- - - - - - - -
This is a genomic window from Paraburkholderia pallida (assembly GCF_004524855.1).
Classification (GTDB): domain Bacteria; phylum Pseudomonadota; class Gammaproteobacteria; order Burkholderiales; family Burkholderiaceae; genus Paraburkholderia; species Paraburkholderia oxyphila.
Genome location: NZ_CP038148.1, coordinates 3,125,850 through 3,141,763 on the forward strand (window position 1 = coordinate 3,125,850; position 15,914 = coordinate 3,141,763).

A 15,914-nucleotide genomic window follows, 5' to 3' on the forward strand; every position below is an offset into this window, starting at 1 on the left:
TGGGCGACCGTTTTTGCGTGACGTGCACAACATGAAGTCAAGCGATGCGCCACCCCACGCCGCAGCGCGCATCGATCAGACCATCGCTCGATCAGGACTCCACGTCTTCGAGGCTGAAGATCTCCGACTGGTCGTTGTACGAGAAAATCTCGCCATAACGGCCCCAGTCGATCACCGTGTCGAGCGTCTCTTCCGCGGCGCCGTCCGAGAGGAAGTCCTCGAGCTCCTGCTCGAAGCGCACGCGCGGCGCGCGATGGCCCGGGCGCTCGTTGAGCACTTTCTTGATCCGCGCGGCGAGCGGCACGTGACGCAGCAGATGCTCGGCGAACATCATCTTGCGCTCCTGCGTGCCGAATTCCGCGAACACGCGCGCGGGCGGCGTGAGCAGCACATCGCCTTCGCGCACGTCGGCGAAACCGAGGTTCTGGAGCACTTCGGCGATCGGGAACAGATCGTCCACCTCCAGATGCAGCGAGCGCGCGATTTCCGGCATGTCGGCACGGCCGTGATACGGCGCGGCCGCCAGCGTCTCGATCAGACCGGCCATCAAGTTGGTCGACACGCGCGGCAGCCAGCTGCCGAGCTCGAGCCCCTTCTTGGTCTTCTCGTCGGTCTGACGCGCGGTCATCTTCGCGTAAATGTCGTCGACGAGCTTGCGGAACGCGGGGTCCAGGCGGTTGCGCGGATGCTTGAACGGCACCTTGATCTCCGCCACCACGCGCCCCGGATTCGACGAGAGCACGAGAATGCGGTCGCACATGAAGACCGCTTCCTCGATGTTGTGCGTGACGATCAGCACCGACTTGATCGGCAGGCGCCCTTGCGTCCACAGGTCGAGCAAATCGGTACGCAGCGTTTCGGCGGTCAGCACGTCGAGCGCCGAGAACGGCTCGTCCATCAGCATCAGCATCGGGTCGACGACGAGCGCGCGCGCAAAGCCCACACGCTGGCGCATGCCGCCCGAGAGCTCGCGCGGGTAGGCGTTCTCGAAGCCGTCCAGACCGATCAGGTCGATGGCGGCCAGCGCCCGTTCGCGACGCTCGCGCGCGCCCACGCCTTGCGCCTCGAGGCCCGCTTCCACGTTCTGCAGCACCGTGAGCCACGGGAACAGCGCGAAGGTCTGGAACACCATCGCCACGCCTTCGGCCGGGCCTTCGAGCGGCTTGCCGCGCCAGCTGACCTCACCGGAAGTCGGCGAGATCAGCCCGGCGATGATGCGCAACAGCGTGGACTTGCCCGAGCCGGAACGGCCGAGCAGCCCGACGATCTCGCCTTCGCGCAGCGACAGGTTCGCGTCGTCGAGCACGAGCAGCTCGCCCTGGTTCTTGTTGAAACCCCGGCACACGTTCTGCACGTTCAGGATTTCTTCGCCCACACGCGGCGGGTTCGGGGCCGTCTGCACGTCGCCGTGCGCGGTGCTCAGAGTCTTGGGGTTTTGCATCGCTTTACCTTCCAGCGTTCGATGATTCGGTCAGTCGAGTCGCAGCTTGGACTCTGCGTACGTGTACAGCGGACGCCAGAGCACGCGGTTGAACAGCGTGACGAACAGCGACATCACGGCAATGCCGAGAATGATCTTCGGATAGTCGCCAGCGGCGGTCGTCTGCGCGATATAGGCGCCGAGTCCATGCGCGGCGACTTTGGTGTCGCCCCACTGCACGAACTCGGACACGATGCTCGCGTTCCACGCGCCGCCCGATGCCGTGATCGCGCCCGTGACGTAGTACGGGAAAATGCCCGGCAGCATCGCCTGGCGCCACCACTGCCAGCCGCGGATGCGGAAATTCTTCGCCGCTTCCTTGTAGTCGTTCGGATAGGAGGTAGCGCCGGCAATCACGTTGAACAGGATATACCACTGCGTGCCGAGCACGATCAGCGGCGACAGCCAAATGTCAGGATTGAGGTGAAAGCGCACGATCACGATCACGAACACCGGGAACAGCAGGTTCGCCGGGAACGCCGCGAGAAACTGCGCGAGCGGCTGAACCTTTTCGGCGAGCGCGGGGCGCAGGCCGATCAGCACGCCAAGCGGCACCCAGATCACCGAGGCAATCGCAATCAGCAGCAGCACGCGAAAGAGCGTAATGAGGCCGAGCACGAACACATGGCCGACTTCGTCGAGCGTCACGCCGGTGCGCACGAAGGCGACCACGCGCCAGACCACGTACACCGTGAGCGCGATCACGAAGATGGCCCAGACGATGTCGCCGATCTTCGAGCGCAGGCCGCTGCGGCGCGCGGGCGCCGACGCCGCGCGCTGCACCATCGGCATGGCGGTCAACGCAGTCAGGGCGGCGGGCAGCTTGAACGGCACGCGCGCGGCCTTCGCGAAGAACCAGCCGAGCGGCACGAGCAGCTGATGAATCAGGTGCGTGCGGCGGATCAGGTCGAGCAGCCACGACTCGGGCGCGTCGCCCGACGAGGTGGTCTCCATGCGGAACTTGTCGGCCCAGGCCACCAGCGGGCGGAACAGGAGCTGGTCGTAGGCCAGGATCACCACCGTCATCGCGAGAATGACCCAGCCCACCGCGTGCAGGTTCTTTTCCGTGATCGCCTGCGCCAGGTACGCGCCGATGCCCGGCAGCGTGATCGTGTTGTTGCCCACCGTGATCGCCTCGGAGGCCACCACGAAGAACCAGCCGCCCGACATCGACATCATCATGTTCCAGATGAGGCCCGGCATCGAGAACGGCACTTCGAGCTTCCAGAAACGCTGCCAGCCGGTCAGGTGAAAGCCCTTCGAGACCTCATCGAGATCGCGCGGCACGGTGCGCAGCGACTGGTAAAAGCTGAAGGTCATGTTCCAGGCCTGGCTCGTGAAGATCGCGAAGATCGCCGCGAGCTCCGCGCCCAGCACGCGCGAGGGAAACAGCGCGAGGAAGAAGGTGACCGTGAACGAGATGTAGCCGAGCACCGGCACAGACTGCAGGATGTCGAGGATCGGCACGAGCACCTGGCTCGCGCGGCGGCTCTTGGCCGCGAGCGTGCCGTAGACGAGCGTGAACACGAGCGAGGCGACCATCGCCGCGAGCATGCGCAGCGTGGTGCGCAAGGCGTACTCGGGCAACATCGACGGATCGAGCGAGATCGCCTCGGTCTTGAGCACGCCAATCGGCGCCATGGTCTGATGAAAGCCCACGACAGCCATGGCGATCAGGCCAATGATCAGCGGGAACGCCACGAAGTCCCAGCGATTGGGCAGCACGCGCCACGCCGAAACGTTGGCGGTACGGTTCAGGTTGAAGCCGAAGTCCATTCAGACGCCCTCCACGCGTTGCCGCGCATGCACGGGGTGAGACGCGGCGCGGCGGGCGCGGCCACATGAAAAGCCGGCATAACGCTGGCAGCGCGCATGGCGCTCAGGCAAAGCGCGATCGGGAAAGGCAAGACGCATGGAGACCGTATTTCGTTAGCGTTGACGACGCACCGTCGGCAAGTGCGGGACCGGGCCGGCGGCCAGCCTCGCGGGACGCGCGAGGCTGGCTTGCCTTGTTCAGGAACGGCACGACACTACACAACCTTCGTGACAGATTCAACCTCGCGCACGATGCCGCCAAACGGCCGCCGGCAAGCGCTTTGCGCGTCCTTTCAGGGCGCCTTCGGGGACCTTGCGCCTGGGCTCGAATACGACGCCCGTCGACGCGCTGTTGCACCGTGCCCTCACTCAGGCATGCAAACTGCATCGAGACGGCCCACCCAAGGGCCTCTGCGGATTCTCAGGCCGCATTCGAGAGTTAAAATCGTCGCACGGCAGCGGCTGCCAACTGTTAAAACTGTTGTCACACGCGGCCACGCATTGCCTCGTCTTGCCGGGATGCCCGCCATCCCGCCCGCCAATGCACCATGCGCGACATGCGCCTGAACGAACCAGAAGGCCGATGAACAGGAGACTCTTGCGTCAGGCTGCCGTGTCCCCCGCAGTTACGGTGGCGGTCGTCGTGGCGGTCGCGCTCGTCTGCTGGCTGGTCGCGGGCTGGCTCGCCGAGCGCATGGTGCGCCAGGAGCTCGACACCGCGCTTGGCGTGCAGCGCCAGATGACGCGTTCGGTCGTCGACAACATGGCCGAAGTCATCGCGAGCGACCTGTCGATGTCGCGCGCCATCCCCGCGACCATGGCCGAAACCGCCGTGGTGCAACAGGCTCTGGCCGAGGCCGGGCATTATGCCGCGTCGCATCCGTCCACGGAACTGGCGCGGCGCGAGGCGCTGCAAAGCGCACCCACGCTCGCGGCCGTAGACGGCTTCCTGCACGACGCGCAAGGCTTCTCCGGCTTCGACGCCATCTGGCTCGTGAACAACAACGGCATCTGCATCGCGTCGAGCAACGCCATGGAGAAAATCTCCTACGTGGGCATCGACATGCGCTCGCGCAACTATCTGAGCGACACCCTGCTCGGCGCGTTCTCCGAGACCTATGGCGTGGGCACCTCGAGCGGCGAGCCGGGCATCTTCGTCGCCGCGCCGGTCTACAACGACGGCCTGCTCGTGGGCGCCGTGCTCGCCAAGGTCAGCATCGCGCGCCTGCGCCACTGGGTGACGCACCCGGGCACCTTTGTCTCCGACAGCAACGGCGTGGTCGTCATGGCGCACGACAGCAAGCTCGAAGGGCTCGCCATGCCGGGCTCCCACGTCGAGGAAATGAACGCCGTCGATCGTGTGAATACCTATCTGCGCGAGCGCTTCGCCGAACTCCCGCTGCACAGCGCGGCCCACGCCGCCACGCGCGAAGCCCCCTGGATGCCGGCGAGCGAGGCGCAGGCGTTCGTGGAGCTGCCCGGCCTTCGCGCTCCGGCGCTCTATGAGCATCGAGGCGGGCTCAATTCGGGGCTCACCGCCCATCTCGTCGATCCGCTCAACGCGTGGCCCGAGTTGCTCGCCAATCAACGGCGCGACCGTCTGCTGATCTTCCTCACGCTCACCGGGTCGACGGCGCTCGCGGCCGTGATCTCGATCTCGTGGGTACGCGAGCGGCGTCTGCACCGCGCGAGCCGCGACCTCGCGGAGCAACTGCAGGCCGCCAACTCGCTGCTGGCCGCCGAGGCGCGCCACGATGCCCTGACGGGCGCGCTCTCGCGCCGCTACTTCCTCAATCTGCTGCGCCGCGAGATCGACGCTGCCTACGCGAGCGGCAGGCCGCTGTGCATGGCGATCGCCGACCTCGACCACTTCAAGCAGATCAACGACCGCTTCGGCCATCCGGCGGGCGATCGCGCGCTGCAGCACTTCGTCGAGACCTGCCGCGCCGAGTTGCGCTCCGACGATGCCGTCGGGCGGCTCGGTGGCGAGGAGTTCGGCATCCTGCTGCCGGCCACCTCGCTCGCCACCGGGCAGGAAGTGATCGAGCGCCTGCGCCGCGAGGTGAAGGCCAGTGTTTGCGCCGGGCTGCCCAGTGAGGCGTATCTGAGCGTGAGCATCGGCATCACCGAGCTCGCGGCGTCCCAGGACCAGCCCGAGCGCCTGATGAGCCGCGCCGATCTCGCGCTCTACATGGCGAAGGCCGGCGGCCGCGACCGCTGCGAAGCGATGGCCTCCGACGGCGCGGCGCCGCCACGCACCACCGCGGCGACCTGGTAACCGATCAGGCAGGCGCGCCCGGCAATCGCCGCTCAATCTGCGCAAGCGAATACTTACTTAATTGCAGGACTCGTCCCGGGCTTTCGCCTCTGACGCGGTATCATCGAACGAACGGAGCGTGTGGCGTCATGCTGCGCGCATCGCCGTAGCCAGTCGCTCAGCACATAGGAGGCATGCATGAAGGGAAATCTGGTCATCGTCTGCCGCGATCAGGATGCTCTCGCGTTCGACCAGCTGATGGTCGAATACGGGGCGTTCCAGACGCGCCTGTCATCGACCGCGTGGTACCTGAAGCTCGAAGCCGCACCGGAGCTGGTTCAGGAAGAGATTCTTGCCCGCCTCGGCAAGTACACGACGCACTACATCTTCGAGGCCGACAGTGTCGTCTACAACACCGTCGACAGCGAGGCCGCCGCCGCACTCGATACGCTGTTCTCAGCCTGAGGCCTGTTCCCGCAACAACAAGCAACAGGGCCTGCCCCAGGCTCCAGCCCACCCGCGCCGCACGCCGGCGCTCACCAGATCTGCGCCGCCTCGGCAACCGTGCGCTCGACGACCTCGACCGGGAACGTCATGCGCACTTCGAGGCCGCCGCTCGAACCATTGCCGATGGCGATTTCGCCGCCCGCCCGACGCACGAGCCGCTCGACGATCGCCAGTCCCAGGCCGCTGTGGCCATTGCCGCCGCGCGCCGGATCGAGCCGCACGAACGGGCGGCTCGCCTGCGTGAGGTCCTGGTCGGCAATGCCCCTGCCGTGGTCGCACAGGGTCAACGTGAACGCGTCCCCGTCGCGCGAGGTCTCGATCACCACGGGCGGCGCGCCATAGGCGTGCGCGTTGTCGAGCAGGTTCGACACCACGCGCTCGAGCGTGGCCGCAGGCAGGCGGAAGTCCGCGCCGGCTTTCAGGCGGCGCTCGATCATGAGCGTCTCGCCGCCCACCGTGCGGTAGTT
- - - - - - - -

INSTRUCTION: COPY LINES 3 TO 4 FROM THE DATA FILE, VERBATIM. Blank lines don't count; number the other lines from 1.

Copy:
Genome location: NZ_CP038148.1, coordinates 3,125,850 through 3,141,763 on the forward strand (window position 1 = coordinate 3,125,850; position 15,914 = coordinate 3,141,763).

A 15,914-nucleotide genomic window follows, 5' to 3' on the forward strand; every position below is an offset into this window, starting at 1 on the left: